Nursery staff who want jobs that allow them to work from home pose a threat to Rishi Sunak’s free childcare scheme, an expert has warned.
The Prime Minister has pledged to offer working parents of two-year-olds 15 hours of care a week from April while working families with children up to the age of four will eventually receive 30 hours of free childcare a week.
However, the plans have come under criticism this week following reports that the sector’s staffing crisis, as well as delays to funding packages and issues with IT, risked jeopardising the rollout.
On Tuesday, an early years’ expert warned the sector’s recruitment crisis is so dire that even with sufficient government funding, there is not enough staff available to meet the rising need for childcare places.
Prof Sally Pearse, the strategic lead for early years at Sheffield Hallam University, said many childcare workers had re-evaluated their careers during the Covid pandemic, and are continuing to leave the profession for jobs that give them more flexibility, such as working from home, and better pay.
“Obviously if you work in early years you do not have the option to work from home, you’ve got to be fully present and fully focused the whole time and for very little pay, so I think a lot of people reevaluated during lockdown.
“If you’re not going to be paid what you should be and not valued in the way you should be then there are other options open to you that are a lot less stressful and a lot less responsibility, so I can fully understand why we struggle to recruit.
“The really sad thing is that it’s such a fantastic job, working in early years is so rewarding and it relies on that goodwill that once people go into it they stay in it because they love working with children and families, but the Government has got to be serious about how they value this if they have these ambitions.
“I think also the pandemic has made the job a lot more challenging, families are often fragile and on the edge, so there’s a lot more emotional labour involved in supporting families who are going through really difficult times and I think nurseries play a really crucial role in communities and I don’t think we value them enough.”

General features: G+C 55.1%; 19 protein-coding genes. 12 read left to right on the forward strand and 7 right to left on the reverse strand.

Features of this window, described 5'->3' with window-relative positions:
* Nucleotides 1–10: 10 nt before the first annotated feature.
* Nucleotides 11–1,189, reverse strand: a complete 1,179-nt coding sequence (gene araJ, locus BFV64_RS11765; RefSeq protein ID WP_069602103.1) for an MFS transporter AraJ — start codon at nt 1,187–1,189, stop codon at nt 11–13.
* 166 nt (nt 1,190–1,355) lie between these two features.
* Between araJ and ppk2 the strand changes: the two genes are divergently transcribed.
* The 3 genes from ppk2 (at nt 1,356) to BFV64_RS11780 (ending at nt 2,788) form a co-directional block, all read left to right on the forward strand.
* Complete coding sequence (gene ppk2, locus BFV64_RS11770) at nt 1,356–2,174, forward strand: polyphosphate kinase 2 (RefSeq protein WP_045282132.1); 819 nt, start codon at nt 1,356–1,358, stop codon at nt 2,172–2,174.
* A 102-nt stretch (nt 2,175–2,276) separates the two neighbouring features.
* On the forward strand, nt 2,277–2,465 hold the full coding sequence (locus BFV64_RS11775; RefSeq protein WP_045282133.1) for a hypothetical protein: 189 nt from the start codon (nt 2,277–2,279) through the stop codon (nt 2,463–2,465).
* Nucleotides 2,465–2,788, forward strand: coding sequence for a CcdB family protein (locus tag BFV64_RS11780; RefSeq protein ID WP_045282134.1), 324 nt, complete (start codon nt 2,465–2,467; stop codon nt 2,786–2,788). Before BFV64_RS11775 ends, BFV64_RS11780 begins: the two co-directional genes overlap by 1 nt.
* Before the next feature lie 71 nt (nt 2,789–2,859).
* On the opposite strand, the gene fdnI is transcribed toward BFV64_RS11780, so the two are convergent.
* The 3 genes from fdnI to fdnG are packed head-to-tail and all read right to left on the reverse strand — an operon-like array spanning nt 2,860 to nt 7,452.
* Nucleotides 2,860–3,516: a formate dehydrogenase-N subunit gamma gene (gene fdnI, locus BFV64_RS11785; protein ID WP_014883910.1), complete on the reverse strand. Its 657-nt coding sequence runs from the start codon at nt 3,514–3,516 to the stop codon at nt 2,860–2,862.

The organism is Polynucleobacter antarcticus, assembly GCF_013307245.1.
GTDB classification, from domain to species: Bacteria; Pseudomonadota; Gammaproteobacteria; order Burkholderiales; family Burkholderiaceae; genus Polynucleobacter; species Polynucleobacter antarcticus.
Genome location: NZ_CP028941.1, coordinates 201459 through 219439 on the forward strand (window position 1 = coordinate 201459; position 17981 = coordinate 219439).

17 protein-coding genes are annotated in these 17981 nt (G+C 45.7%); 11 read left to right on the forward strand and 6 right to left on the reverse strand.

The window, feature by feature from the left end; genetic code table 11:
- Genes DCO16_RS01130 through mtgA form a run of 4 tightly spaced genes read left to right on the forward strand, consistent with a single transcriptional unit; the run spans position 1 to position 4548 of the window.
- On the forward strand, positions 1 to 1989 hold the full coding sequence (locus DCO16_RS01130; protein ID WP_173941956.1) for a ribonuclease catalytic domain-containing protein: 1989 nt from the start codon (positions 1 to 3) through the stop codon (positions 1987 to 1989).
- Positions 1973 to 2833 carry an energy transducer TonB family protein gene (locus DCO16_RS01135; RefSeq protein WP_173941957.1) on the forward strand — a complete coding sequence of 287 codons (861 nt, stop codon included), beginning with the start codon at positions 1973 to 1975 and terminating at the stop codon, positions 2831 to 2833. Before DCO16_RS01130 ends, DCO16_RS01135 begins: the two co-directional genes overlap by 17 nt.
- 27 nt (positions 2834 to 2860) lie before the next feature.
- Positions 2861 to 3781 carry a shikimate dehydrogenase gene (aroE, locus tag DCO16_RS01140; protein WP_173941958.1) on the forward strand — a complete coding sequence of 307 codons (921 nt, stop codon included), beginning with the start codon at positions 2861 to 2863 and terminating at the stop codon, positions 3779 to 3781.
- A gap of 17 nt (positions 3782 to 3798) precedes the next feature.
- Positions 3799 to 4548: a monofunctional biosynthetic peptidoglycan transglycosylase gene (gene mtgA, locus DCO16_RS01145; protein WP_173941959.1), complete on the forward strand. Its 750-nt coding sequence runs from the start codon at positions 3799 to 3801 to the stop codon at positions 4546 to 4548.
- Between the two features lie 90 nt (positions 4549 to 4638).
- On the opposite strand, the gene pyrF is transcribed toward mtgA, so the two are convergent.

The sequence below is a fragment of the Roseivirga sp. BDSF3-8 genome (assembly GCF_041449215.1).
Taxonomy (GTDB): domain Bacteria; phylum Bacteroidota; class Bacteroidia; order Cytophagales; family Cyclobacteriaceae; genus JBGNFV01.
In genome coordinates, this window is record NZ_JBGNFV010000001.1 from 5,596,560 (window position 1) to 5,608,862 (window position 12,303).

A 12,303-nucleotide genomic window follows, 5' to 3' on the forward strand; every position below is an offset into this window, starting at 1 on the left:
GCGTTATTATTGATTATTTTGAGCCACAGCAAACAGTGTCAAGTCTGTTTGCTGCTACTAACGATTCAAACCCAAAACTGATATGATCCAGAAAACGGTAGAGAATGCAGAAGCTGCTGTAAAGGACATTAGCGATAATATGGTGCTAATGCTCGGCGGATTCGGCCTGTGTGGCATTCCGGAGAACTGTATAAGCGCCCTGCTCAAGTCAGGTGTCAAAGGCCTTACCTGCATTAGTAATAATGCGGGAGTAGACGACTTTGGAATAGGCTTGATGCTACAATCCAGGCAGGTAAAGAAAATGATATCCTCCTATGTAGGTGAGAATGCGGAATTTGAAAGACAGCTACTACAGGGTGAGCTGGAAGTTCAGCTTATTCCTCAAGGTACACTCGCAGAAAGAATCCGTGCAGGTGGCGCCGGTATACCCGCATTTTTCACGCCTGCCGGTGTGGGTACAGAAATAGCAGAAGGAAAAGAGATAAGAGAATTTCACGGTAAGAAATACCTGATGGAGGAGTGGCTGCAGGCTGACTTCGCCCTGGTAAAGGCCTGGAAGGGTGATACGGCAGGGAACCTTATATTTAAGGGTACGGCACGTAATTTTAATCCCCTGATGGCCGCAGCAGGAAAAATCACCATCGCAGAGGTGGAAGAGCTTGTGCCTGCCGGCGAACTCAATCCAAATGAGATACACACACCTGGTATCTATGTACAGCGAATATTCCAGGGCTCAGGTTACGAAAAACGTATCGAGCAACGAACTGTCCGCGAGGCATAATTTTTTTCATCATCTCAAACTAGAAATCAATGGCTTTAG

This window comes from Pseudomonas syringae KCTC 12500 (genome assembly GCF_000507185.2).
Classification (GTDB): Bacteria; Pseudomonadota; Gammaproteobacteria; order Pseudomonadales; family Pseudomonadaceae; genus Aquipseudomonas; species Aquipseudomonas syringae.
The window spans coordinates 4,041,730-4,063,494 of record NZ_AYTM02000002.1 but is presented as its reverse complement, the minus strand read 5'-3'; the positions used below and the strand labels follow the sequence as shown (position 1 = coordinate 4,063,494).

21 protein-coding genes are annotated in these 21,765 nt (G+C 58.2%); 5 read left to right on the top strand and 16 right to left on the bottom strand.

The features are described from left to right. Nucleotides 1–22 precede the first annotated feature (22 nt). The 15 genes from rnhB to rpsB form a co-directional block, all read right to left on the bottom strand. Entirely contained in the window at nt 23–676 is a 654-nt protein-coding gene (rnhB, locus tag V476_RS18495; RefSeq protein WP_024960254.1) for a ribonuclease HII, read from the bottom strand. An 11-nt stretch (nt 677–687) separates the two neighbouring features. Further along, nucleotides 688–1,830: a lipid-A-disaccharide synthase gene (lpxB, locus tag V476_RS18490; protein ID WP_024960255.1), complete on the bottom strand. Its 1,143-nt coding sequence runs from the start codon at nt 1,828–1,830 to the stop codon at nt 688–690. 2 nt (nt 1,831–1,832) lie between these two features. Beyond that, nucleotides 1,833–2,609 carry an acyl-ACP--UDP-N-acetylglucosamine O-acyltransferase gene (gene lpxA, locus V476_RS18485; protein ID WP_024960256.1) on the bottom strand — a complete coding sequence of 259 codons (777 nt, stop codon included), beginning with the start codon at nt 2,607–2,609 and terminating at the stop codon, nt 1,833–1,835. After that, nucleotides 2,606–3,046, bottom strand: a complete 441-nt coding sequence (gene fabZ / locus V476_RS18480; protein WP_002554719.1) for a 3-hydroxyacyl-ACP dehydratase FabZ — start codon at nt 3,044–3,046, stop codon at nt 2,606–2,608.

She added: “The free early learning as it’s configured currently doesn’t cover the cost of delivery if that’s the bulk of what the provider is delivering. And that’s the reason why in areas that are disadvantaged you’re least likely to have access to a nursery place already.
“On top of that the whole sector is currently facing a recruitment and retention crisis so they just cannot recruit the staff so even if the funding was right, they still wouldn’t have the staff available to meet a rising need for childcare places. It’s a perfect storm.”
“We’re already losing nurseries, we’re already losing childminders. Unless we start to address the social value that we place on early years we’re not going to turn that situation around. We’ve got to make it an attractive career option for our young people and we’ve got to pay and value them properly once they’re in the profession if we’re going to succeed in this ambition to have an increase in nursery places across the country.”
Meghan Meek O-Connor, senior policy advisor at Save the Children UK, said: “Staff in the early years sector are skilled workers dedicated to supporting children but are operating in a system stacked against them financially.
“We know many are leaving the profession altogether when faced with low wages and spiralling operating costs.
“Considering 40,000 new staff may need to be recruited by September 2025 to fulfil the Government’s ambitious free hours childcare plan, decision makers must heed warnings from experts that there is a £4bn shortfall in funding.
“Confusion over the 15 hours for two-year-olds, uncertainty around funding and the new guidance around relaxing ratios all add up to more strain on staff, which means we are extremely concerned about a looming recruitment crisis.”
It comes amid suggestions an extra 40,000 additional early years staff would be needed to be drafted into the sector when the plans are brought in.
Speaking in the Commons on Tuesday, Florence Eshalomi, the Labour MP for Vauxhall, cited an estimation by the Women’s Budget Group which suggested that the second stage of the rollout would need “at least 40,000 additional new early years’ staff” to “cope”.
The Prime Minister’s flagship free childcare scheme, first announced by Jeremy Hunt, the Chancellor, at the Budget last year, will ramp up overtime so working families with children aged between nine months and four years old receive 30 hours of free childcare a week.
The complete offer of 30 hours for all under-fives is scheduled for September 2025, meaning it will not come into place until after the next general election.
The first phase will go ahead in April of this year, Mr Sunak insisted on Tuesday, amid concerns over funding, IT problems and staff shortages.
Mr Sunak conceded his flagship free childcare plan is experiencing some “practical issues” in its rollout but insisted eligible parents will be able to access services on time.
A DfE spokesperson said: “We are confident in the strength of our childcare market to deliver the largest ever expansion in childcare in England’s history, set to save working parents using 30 hours a week an average of £6,500 per year.
“Our data shows the number of early years staff and places increased in 2023 – but we know there is more to be done. That’s why we will shortly be launching a national recruitment campaign and are looking to introduce a new accelerated apprenticeship route into the sector to help recruit new staff.
“We are also investing hundreds of millions of pounds to increase rates paid for government-funded hours, which can be used to support staff salaries, and are providing a package of training, qualifications, and expert guidance worth up to £180 million.”